QOTD: Taken For a Ride?

Steph Willems
by Steph Willems

The wonders of modern technology allow us to enjoy an endless list of conveniences and pleasures. It’s amazing we’re so miserable.

Our cars can brake on their own to avoid the nearsighted neighbor boy; lane-hold systems can keep us on the straight and narrow, while in-dash navigation systems and even our phones can offer verbal directions to the destination of our choice. No longer does man have to suffer with paper maps and dead reckoning. The stars adorning the heavens are there just for decoration these days.

And yet technology still has the annoying tendency to fail at its job.

It was New Year’s Eve. A friend and I were on the way to meet up with a group of people at a cherished dive bar, riding in the back of a Altima piloted by an Uber driver who, and this isn’t a comment on anything, only recently entered the country. With local landmarks still unfamiliar to this driver, surely his phone’s GPS would prove an asset, right?

Wrong. Ever since GPS misdirections made their way into the plot of The Office, wild forays into the unknown at the hands of a drunk electronic navigator have been part of the public consciousness. It was no different that night, as the driver’s GPS led us everywhere but our intended destination. Time after time, the infuriating charted and spoken course would offer up a path heading exactly away from the bar.

With whole dollars riding on this gig-economy excursion, my threadbare wallet ached as each block passed. Eventually we threw in the towel, asking the driver to stop when we passed within walking distance of the destination, thus forcing us into a crowd of pissed-drunk French Canadians who soon decided the time was right for a snowball fight.

It’s not the first time I’ve been led astray by someone else’s GPS, and it likely won’t be the last. In this scenario, the addle-brained directions only delayed the pouring of intoxicating beverages down your author’s bone-dry gullet. In other circumstances, faulty electronic directions can have a far greater impact.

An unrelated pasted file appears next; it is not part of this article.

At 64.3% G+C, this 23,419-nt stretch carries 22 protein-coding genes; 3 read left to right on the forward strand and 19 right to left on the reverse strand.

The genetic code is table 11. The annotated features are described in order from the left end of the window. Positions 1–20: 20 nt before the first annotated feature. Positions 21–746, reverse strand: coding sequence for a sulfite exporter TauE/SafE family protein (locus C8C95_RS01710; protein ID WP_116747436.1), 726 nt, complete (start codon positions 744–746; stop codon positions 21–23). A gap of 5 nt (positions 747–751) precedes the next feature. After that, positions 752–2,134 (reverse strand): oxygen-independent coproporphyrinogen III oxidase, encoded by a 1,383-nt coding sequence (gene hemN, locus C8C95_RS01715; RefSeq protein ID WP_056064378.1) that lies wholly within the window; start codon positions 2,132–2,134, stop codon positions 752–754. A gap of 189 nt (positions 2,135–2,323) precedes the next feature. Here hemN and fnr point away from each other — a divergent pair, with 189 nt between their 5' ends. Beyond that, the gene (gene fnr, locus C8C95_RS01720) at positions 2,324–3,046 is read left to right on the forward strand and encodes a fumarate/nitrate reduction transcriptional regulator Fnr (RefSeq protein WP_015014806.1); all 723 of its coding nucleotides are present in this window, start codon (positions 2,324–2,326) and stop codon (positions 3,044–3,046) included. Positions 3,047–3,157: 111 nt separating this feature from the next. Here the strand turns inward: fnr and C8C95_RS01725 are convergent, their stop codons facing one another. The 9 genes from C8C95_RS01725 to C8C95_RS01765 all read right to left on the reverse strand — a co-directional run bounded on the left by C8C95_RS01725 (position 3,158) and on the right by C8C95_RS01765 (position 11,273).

What’s the worst experience you’ve ever had with GPS?

[Image: Trekandshoot/Shutterstock]

Steph Willems
Steph Willems

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  • -Nate -Nate on Jan 09, 2020

    Speak for your self Jim ; My son is the most independent child of a Boomer you'll ever meet . Staunchly Conservative too =8-) . -Nate

  • Tsoden Tsoden on Jan 10, 2020

    A couple instances where Tom-Tom, was completely brainless. In New Brunswick, the GPS was directing us to what was supposed to be a 4 lane highway. We kept following the prompts, but eventually notice our surroundings were not matching up to what Tom-Tom was telling us. The highway has "disappeared, and we were on a two lane paved road, that turned to gravel, that turned to a one lane gravel road. I did not have road for three point turn, so I drove backwards about one kilometer and eventrually got back on track... with the GPS trying to insist we make a legal U-turn for almost 30 KM. Other times... the same GPS insisted my left turn was off a bridge (not .5 KM on the other side of it), and one time it tried to direct us into the Atlantic ocean. Needless to say... I was not sad to get rid of this device...Paper maps don't try to direct you into the ocean.

  • EBFlex At the summer property putting boats in the water, leveling boat lifts, cleaning the lots for summer, etc. Typical cabin stuff in the most beautiful place on the planet
  • Lou_BC I've I spent the past few days in what we refer to as "the lower mainland". I see Tesla's everywhere and virtually every other brand of EV. I was in downtown Vancouver along side a Rivian R1T. A Rivian R1S came off as side street and was following it. I saw one other R1S. 18% of new vehicles in BC are EV'S. It tends to match what I saw out my windshield. I only saw 2 fullsized pickups. One was a cool '91 3/4 ton regular cab. I ran across 2 Tacoma's. Not many Jeeps. There were plenty of Porches, Mercedes, and BMW's. I saw 2 Aston Martin DBX707's. It's been fun car watching other than the stress of driving in big city urban traffic. I'd rather dodge 146,000 pound 9 axle logging trucks on one lane roads.
  • IBx1 Never got the appeal of these; it looks like there was a Soviet mandate to create a car with two doors and a roof that could be configured in different ways.
  • CAMeyer Considering how many voters will be voting for Trump because they remember that gas prices were low in 2020–never mind the pandemic—this seems like a wise move.
  • The Oracle Been out on the boat on Lake James (NC) and cooking up some hella good food here with friends at the lake place.
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